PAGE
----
Monday September 17, 2012 0 comments
Research-and-development company Czero builds prototypes for projects big and small
By Phil Lindeman
FORT COLLINS -- If the Fort Collins-based company Czero, Inc. is a fantasy workshop for green technology, think of Chief Executive Officer Guy Babbitt as the head toymaker.
On any given day, Babbitt and his small team of engineers juggle upwards of a dozen projects, using a mix of computer modeling and live testing to help clients hone new, potentially high-risk products.
Unlike many research-and-design firms, the Czero engineers handle every aspect of the process in-house, building fully-functioning prototypes straight from anyone's wildest (and sustainable) dreams -- biofuel engines, wireless emissions monitors, insanely efficient solar cells - to name a few.
"We are constantly working with some exciting new technology," says Babbitt, an auto industry veteran. "Our ideal situation is to come in as early as possible and follow a project as far as someone would like to take it. We really believe that time upfront leads to the best, most robust product in the end."
Over the past five years, Czero has carved a comfortable niche in Northern Colorado's sustainable energy market.
Along with co-founder and vice president of engineering Chris Turner, Babbitt offers the local manufacturing community a needed service, contracting with everyone from small-time entrepreneurs to Colorado State University's Engines and Energy Conversion Lab.
About two-thirds of the company's contracts are automotive - including the Michigan-based heavyweight BorgWarner - and the rest are split between other green energy tech like batteries, solar cells and biofuels.
Despite a number of new contracts with high-profile government outfits such as the National Renewable Energy Lab, Babbitt has long sought out thirsty entrepreneurs with little more than a sketch on a napkin.
"We really like working with start-ups and getting in with them as soon as possible," Babbitt says. "We have what they don't with designers and engineers. We act like the quarterback, calling in exactly what these companies need to save money. It's coordination, production - the whole thing."
As research-and-design mavens, Babbitt and the Czero crew don't produce anything on a large scale, but they also don't shy away from constructing fully-functional models - say, a motor or even a testing lab.
Czero's focus is to perfect a product before major production takes place, saving the client time, money and resources - an oft-overlooked yet equally important bit of sustainability, Babbitt says.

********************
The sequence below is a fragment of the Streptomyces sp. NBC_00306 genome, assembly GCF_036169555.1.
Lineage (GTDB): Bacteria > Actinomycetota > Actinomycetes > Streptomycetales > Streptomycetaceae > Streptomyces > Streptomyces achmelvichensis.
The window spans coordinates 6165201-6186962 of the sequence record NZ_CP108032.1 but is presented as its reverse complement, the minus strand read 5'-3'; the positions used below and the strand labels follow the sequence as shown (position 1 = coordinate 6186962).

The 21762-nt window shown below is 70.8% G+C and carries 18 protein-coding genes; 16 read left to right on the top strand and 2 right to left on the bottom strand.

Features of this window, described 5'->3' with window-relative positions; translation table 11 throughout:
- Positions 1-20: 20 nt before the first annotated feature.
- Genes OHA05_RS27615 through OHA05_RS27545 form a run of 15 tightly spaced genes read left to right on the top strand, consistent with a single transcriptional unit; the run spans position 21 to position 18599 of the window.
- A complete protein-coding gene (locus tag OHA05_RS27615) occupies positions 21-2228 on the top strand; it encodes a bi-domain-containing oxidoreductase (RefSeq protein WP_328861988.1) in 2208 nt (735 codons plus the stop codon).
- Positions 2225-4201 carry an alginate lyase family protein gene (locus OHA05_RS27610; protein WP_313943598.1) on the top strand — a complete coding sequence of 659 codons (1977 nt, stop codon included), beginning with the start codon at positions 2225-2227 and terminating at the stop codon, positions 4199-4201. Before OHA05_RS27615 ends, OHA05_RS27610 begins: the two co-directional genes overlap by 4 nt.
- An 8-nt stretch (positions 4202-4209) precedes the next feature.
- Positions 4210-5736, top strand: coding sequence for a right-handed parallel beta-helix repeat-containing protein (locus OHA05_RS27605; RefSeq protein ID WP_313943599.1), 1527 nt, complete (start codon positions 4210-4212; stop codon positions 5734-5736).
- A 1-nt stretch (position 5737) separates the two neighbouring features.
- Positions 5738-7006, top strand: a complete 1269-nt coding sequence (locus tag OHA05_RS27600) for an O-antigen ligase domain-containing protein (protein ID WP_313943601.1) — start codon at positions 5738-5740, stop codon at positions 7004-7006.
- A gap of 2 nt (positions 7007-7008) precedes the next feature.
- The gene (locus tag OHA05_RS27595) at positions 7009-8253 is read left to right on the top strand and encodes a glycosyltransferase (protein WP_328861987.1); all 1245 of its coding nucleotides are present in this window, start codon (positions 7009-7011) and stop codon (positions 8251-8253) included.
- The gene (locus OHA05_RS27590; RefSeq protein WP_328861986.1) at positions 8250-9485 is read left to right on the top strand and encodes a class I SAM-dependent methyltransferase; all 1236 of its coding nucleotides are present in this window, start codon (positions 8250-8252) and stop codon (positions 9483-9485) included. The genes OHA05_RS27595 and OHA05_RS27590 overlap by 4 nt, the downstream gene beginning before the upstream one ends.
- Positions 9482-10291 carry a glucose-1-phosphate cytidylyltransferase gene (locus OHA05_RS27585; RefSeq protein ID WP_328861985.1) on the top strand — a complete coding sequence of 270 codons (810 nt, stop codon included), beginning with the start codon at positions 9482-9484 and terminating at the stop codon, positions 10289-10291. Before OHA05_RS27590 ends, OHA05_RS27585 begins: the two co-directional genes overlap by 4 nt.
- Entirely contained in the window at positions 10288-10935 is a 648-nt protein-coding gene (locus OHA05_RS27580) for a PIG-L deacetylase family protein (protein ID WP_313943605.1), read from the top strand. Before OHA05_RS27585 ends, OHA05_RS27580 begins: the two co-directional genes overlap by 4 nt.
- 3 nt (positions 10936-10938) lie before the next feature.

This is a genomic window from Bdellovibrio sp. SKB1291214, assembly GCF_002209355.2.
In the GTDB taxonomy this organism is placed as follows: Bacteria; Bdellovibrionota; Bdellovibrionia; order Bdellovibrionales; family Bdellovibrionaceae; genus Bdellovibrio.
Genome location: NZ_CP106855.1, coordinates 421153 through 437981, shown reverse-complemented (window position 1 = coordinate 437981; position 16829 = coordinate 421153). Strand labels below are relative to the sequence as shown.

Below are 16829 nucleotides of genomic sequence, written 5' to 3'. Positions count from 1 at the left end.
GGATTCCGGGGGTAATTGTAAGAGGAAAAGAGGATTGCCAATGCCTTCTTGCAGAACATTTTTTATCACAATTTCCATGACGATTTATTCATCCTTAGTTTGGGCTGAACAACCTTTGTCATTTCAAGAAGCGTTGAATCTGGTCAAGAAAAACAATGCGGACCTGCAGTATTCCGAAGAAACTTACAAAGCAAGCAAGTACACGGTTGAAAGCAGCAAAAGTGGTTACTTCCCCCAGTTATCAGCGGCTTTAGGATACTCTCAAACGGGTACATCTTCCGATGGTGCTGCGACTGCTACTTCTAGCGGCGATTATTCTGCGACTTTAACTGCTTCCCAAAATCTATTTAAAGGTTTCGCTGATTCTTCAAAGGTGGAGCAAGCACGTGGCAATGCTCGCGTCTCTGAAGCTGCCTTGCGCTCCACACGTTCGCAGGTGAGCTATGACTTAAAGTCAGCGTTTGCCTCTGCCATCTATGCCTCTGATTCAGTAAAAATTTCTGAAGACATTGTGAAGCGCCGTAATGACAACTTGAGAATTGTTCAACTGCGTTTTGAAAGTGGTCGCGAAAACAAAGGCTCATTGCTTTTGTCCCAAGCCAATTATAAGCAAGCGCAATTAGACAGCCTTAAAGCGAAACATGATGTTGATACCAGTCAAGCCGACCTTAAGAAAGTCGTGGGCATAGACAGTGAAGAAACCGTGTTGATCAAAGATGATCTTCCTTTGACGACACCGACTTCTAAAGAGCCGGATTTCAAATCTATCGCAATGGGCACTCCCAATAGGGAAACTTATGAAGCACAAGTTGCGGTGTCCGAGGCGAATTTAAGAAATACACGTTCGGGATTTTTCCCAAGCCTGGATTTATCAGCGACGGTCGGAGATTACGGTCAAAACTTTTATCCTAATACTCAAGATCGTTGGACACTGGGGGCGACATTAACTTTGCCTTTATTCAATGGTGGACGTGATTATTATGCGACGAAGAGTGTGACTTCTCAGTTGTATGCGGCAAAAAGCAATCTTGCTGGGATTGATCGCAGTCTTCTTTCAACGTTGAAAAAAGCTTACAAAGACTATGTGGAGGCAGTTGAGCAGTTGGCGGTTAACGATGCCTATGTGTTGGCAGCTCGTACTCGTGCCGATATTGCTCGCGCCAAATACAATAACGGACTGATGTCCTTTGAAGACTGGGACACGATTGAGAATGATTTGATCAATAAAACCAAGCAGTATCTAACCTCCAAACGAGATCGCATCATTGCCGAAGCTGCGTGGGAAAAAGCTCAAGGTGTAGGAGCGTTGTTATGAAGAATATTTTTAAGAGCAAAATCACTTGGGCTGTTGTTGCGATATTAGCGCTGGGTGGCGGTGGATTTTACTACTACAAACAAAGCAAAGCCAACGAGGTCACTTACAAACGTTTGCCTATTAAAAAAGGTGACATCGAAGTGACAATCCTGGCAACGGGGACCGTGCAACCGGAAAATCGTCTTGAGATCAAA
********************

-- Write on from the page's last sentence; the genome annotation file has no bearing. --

"At the end of the day, the best and most economical solution is going to win," Babbitt says. "You can't go around shoving a square peg in a round hole. That just won't work in the long run."
From napkin to assembly line
Even when working for the Saturn Corporation early in his career, Babbitt had a penchant for sustainable energy. He tinkered with engines to reduce emissions and build better, more efficient machines - basically, finding the right peg for the right hole.
As a life-long environmentalist, an all-in-one service like Czero was a natural extension of what he was doing working for a corporation.
"We need to update how we look at energy," Babbitt says. "We haven't been careful with efficiency and environmental impact. Reduction is a huge focus, and that's regardless of your energy source."
This philosophy attracts new clients of every size. A recent addition to the Czero workload is Logimesh, a new member of Rocky Mountain Innosphere. Founded by mechanical engineer Bill Gillette, Logimesh is a wireless monitor for the gas-and-oil industries.
Gillette's breakthrough was to build a sensor that not only let flesh-and-blood responders know an oil well compressor is dead, but can also process data with an affordable, self-sustaining microchip to sense when one is about to blow.
Gillette claims preventing a downed compressor could potentially save hundreds of thousands of dollars. In essence, Logimesh is like a hi-tech fire alarm that could predict fires - to a certain extent.
Gillette learned of Czero through RMI and brought to Babbitt little more than a computer rendering, "sort of 'eye candy' to communicate the general concept of our invention," Gillette says.
Within a month or two, Czero turned the model into a working sensor, complete with more than 100 components. The project leader even found a company to supply electronics, one of the few things Czero doesn't often do in-house.
"We literally went from concept to physical models in a matter of a few weeks," says Gillette, who ran a similar design firm in New York for 10 years and was immediately impressed with Czero's rapid turnaround.
The Logimesh concept had all the pieces Babbitt looks for in a promising project, and Czero offered the services Gillette couldn't otherwise afford as a first-time entrepreneur.
It was the sort of collaboration that makes for a promotional case study.
Beyond local startups like Logimesh, Czero's past work with BorgWarner and the CSU Engines and Energy Conversion Lab has attracted plenty of attention. Babbitt claims revenue will double this year over last and the company's reputation is growing.
Yet high-risk projects, such as collaborating with the federal Advanced Research Projects Agency-Energy to develop a natural gas vehicle that can be filled at home, are the "feather-in-the-cap" sort he hopes will boost Czero's reputation even more.
"Those are the type of problems we love working on," Babbitt says. "We don't like looking at projects that are nearly finished. We like to have something challenging come our way and make us say, 'Huh, how can we make this a reality?'"